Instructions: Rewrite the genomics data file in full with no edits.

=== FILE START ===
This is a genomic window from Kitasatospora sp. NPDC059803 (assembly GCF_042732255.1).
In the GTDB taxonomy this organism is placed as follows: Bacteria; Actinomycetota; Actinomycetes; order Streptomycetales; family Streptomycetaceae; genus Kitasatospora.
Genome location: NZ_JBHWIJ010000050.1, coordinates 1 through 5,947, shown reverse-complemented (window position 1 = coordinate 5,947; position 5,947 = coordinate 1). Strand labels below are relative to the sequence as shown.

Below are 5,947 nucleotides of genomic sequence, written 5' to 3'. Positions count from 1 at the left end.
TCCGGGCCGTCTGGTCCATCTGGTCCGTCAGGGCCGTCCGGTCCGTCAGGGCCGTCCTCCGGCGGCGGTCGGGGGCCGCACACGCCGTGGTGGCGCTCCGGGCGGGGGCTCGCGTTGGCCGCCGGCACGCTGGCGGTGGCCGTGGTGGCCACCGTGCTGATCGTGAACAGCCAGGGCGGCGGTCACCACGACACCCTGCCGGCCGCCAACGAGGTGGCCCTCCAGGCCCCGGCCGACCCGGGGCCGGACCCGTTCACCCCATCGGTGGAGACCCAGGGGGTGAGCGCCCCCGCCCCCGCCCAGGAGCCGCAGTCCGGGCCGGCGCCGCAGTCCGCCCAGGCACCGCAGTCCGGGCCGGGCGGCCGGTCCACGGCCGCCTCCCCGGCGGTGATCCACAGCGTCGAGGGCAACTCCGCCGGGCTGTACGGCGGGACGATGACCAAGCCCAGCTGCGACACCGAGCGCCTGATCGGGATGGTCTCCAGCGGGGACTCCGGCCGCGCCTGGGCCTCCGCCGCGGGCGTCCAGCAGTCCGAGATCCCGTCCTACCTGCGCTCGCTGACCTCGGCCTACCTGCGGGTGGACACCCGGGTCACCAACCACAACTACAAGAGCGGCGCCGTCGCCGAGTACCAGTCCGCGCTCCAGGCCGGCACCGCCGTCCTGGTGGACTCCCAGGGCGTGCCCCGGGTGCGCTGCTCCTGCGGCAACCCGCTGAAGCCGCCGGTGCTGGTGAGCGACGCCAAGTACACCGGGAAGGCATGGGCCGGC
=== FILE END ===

This is a genomic window from Kitasatospora sp. NPDC059803 (assembly GCF_042732255.1).
In the GTDB taxonomy this organism is placed as follows: Bacteria; Actinomycetota; Actinomycetes; order Streptomycetales; family Streptomycetaceae; genus Kitasatospora.
Genome location: NZ_JBHWIJ010000050.1, coordinates 1 through 5,947, shown reverse-complemented (window position 1 = coordinate 5,947; position 5,947 = coordinate 1). Strand labels below are relative to the sequence as shown.

Below are 5,947 nucleotides of genomic sequence, written 5' to 3'. Positions count from 1 at the left end.
TCCGGGCCGTCTGGTCCATCTGGTCCGTCAGGGCCGTCCGGTCCGTCAGGGCCGTCCTCCGGCGGCGGTCGGGGGCCGCACACGCCGTGGTGGCGCTCCGGGCGGGGGCTCGCGTTGGCCGCCGGCACGCTGGCGGTGGCCGTGGTGGCCACCGTGCTGATCGTGAACAGCCAGGGCGGCGGTCACCACGACACCCTGCCGGCCGCCAACGAGGTGGCCCTCCAGGCCCCGGCCGACCCGGGGCCGGACCCGTTCACCCCATCGGTGGAGACCCAGGGGGTGAGCGCCCCCGCCCCCGCCCAGGAGCCGCAGTCCGGGCCGGCGCCGCAGTCCGCCCAGGCACCGCAGTCCGGGCCGGGCGGCCGGTCCACGGCCGCCTCCCCGGCGGTGATCCACAGCGTCGAGGGCAACTCCGCCGGGCTGTACGGCGGGACGATGACCAAGCCCAGCTGCGACACCGAGCGCCTGATCGGGATGGTCTCCAGCGGGGACTCCGGCCGCGCCTGGGCCTCCGCCGCGGGCGTCCAGCAGTCCGAGATCCCGTCCTACCTGCGCTCGCTGACCTCGGCCTACCTGCGGGTGGACACCCGGGTCACCAACCACAACTACAAGAGCGGCGCCGTCGCCGAGTACCAGTCCGCGCTCCAGGCCGGCACCGCCGTCCTGGTGGACTCCCAGGGCGTGCCCCGGGTGCGCTGCTCCTGCGGCAACCCGCTGAAGCCGCCGGTGCTGGTGAGCGACGCCAAGTACACCGGGAAGGCATGGGCCGGC